UCI triumph a line item

Anteaters start well, hit lull, then finish off Hawaii at the foul line, hitting 31 of 34 free-throw tries Wednesday.

December 02, 2009|By Barry Faulkner

IRVINE — Just when it appeared the UC Irvine men’s basketball team was teetering toward the brink of squandering a 20-point lead, the Anteaters stopped at the line.

The foul line that is, where UCI made 20 of 23 free-throw attempts in the final 6:13, 18 of 21 in the last 3:37, to secure an 80-70 nonconference win over Hawaii Wednesday at the Bren Events Center.

UCI (4-3) was 31 for 34 from the line (91.2%), including 24 of 27 after intermission, as the starters made all 19 of their foul shots in the contest.


The ’Eaters had just one field goal in the last 7:04, none in the final 5:17 to help repel the Rainbow Warriors, who methodically slashed a 27-7 deficit within 55-52 with 7:23 left in the game.

“They kept fouling us, so we couldn’t shoot,” said UCI Coach Pat Douglass, who was, perhaps, more pleased by the start of the contest than the finish.

“We got off to a good start,” Douglass said. “We came out and played with energy. This time of year, it’s hard to put ... we’re working toward putting 40 minutes together.”

UCI made its first four field-goal attempts, and 10 of its first 16 en route to create a 20-point bulge with 11:07 left in the first half.

Hawaii opened one for 15 from the field, before settling in and paring the deficit as UCI went scoreless for a span of 6:34.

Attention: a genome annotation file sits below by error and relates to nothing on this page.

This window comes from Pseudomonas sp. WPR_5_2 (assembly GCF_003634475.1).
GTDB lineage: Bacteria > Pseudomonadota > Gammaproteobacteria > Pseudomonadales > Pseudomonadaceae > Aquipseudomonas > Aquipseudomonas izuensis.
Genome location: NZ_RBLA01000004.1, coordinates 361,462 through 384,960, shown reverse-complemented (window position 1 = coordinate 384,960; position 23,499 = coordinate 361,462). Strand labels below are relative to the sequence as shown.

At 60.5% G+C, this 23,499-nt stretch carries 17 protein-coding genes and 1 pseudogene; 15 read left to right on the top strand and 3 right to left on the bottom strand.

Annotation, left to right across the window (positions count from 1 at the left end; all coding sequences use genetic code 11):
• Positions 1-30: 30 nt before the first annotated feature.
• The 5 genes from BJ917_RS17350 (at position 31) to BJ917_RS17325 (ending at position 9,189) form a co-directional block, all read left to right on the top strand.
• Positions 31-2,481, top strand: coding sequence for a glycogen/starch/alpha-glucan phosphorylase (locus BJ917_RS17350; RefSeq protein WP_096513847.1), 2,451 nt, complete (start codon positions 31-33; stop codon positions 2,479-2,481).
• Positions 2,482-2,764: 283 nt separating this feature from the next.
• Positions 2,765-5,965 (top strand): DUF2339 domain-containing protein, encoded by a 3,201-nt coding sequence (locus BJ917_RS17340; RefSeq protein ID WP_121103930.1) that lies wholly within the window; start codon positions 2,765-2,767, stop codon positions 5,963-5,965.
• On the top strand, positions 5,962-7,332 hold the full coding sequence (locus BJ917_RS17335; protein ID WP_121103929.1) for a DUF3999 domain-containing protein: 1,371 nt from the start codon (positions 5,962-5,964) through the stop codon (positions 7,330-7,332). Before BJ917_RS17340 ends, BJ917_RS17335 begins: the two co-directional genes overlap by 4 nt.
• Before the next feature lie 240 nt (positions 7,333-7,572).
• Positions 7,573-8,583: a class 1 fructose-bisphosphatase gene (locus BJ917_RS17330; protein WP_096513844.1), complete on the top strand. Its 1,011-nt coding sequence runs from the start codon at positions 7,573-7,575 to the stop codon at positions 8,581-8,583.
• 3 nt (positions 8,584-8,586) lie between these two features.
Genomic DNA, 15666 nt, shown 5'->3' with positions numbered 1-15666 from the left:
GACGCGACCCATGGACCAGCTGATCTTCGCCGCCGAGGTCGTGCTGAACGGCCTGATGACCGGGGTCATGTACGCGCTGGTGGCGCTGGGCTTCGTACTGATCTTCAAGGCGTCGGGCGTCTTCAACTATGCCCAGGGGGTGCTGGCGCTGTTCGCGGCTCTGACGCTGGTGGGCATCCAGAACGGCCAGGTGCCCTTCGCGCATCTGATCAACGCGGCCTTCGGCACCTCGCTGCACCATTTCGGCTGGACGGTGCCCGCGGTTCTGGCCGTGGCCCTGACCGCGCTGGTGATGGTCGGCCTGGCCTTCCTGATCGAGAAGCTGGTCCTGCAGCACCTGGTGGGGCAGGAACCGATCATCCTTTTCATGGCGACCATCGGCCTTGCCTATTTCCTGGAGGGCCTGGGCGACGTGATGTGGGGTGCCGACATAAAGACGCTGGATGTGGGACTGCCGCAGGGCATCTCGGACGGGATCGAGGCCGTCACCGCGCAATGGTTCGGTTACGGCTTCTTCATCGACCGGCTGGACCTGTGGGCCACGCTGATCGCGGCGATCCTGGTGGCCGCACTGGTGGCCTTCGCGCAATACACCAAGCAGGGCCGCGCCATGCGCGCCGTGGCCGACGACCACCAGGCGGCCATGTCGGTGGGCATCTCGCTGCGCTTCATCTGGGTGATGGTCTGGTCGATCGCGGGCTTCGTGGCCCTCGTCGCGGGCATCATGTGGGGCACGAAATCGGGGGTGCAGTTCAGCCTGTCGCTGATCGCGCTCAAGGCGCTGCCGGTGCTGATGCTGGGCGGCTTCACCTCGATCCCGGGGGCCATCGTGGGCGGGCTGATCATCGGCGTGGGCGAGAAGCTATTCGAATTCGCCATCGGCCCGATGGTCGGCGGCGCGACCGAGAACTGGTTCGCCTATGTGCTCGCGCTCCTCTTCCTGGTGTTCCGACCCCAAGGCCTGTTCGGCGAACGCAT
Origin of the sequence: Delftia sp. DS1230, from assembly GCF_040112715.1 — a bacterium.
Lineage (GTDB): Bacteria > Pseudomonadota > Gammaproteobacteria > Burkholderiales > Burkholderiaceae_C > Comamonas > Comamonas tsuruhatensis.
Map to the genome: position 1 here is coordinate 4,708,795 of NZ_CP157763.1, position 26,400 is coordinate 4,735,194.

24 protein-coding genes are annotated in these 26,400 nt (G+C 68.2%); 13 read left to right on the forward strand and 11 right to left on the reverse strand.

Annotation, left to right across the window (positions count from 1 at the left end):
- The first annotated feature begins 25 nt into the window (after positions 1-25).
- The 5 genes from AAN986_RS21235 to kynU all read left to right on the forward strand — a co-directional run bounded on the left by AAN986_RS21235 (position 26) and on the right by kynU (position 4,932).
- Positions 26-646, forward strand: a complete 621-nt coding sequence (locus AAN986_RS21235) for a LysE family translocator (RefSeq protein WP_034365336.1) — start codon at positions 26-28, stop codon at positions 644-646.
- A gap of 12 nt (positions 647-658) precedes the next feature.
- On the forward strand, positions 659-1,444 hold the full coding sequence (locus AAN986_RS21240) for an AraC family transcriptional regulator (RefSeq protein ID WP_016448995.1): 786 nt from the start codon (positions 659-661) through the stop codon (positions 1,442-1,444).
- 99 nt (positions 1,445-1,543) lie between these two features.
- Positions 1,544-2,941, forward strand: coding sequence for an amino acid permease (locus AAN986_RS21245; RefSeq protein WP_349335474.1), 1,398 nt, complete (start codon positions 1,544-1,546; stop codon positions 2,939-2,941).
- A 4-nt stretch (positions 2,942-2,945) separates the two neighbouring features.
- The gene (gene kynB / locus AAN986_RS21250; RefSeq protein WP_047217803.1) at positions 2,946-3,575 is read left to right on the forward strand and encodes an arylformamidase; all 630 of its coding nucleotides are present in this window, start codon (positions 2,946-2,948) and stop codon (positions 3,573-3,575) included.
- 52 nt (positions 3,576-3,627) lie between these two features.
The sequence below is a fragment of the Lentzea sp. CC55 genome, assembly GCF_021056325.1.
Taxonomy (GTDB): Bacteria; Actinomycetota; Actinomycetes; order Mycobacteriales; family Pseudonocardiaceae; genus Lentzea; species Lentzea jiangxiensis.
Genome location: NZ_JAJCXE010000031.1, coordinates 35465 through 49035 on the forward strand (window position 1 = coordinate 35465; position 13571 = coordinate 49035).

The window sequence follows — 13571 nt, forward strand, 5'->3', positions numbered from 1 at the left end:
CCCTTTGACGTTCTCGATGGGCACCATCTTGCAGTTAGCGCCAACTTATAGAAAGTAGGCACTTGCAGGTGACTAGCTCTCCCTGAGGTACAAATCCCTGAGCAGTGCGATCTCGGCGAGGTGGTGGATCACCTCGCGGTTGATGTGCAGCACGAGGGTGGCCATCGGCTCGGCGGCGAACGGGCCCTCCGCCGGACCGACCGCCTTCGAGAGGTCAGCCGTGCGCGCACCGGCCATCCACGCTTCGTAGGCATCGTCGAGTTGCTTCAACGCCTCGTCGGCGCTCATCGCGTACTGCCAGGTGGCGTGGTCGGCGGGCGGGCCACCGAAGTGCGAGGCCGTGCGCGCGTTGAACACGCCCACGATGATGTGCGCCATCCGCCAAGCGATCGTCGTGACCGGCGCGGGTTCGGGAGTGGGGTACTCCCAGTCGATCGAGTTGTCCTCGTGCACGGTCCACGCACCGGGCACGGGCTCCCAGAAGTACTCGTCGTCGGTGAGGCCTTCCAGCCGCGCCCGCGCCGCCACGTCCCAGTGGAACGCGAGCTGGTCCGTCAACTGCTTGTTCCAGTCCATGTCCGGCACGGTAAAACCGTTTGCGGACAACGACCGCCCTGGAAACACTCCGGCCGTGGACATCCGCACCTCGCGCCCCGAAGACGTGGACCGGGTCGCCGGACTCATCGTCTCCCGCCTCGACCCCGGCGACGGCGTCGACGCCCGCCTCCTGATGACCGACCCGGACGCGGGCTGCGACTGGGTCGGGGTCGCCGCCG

The hosts were up, 37-22, at the break, thanks in large part to junior Pavol Losonsky going six for six from the field to help fuel a 58.3% shooting percentage. Losonsky had 13 of his team-high 15 points in the first period.

Hawaii used second-half runs of 8-0 and 6-0 to close to within three, but a driving layin by junior reserve Emil Kim with 7:05 remaining was followed by two Eric Wise free throws and a three-pointer by Patrick Rembert to get the advantage back to double digits.

“I thought [Kim] came in and gave us a lift [six point sin two rebounds in 16 minutes, including hitting all three of his field-goal tries],” Douglass said. “And I thought Rembert’s three-point shot was a big bucket in the second half.”

Rembert, a junior guard who came in averaging 2.8 points per game and did not start for the first time in five games, scored all 10 of his points in the second half. He was six for six at the foul line in the final 2:53.

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